In the words of Oscar Wilde, “and all at once, summer collapsed into fall.”
While we haven’t been hit with the full-blown force of fall just yet, the season is fast approaching; along with it comes a shift in reading taste.
Many people are influenced by the weather when picking out their next book. One may crave a summertime story in the dead of winter, but the start of a season often pushes people towards a novel to set the mood. And though the following books may not all take place solely in fall, they certainly embody the crisp feel and warm color palette of the season.
“Such a Fun Age” by Kiley Reid
Reid’s debut novel is infuriating, eerie and thought-provoking — all in the best way.
“Such a Fun Age” is about babysitter Emira Tucker, a young black woman met with suspicious stares when visiting a grocery store with a white toddler in hand. After being accused of kidnapping the child, Tucker is bailed out by her employers and decides to move on from the scene. Yet, a bystander who catches the confrontation on camera refuses to let her forget.
Emira’s interactions with both her employer and the bystander grow to uncomfortable levels, all while Emira struggles to pay her bills. While not much can be said without spoiling the book, Reid sets many scenes with fall spirit; cat ears are pulled out at Halloween and a whole lot goes down at the Thanksgiving dinner table.
“The Inheritance Games” by Jennifer Lynn Barnes
“The Inheritance Games” builds on beloved works like “The 39 Clues” and “Knives Out,” telling the tale of a struggling high schooler who unexpectedly inherits billionaire Tobias Hawthorne’s fortune. The protagonist of the story, Avery Grambs has no idea who Hawthorne is, and to make matters worse, she must move into the puzzling Hawthorne House, an estate chock-full of riddles, passageways and relatives who seethe with jealousy.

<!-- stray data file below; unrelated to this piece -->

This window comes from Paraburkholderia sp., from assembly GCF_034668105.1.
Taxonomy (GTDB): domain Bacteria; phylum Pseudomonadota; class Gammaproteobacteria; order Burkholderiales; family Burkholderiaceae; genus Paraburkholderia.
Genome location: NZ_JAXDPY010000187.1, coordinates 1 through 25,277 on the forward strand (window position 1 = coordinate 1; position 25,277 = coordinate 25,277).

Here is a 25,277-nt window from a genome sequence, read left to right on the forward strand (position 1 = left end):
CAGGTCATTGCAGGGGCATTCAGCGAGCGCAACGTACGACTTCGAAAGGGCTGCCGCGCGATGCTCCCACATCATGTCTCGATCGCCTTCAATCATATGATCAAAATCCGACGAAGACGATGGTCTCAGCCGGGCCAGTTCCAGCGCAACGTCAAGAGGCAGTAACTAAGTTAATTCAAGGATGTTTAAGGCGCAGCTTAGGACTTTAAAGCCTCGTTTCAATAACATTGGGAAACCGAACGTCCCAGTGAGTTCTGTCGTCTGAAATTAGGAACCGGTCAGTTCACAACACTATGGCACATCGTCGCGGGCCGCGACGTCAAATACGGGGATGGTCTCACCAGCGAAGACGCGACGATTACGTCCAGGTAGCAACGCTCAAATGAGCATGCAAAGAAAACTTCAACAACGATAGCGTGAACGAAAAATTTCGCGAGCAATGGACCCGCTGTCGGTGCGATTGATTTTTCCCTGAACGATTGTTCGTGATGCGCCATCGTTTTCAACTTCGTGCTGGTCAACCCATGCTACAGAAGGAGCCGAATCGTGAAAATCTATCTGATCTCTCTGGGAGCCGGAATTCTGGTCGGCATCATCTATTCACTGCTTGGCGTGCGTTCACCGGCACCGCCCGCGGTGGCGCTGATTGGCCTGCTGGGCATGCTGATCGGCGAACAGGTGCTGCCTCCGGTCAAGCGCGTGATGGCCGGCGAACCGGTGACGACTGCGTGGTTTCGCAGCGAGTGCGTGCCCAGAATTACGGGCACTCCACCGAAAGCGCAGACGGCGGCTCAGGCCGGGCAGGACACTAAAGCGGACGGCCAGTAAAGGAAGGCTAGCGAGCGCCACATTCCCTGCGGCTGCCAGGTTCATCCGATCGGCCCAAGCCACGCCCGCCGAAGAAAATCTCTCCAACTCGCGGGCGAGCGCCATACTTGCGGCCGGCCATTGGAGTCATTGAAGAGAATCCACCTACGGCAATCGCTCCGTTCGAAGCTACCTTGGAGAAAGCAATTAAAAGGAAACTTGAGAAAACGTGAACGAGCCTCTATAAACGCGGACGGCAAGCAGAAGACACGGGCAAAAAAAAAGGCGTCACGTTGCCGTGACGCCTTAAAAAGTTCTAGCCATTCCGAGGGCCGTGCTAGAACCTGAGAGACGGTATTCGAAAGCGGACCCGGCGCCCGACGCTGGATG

If ideas like mystery and intrigue were to be classified into a season, that season would undeniably be fall. Further making this book perfect for fall is the private school setting where the protagonist is forced to transfer to. The preppy uniforms, tweed coats and general back-to-school season align perfectly with the change in temperature.
The best part? The series’ third and final installment, “The Final Gambit,” released on Aug. 30, ready for eager readers to devour.
“Truly Devious” by Maureen Johnson
Another book chronicling a mystery at a fancy prep school is Maureen Johnson’s “Truly Devious.” Ellingham Academy was founded by a riddle-obsessed tycoon, whose family was kidnapped shortly thereafter. The only clue offered by the culprit was a riddle signed “Truly, Devious.” When signs of the so-called Devious return to Ellingham Academy years later, true-crime lover Stevie Bell sets out to solve the cold case.
“Truly Devious” also takes place in Vermont — a state well-known for its fall foliage and outdoor offerings.
“The Scarlet Letter” by Nathaniel Hawthorne
Hawthorne’s “The Scarlet Letter” has long been seen as an influential work; in fact, it was even the inspiration for the 2010 film “Easy A” starring Emma Stone.
The novel is set in Puritan Boston and follows Hester Prynne, a woman scorned and branded with the letter A for her affair years prior. Prynne and her daughter Pearl bear the burden of public shame while her partner-in-crime remains a secret, living in a pool of guilt.
“The Crucible” by Arthur Miller
“The Crucible,” a play by Arthur Miller, follows similarly. The story depicts the infamous witch hunts and trials of 17th century Salem, pitting neighbor against neighbor in a spooky tale of treachery.
Both works incorporate the very essence of fall, mainly through their Massachusetts setting. Much like Vermont, the state is renowned for the season, especially as Halloween approaches.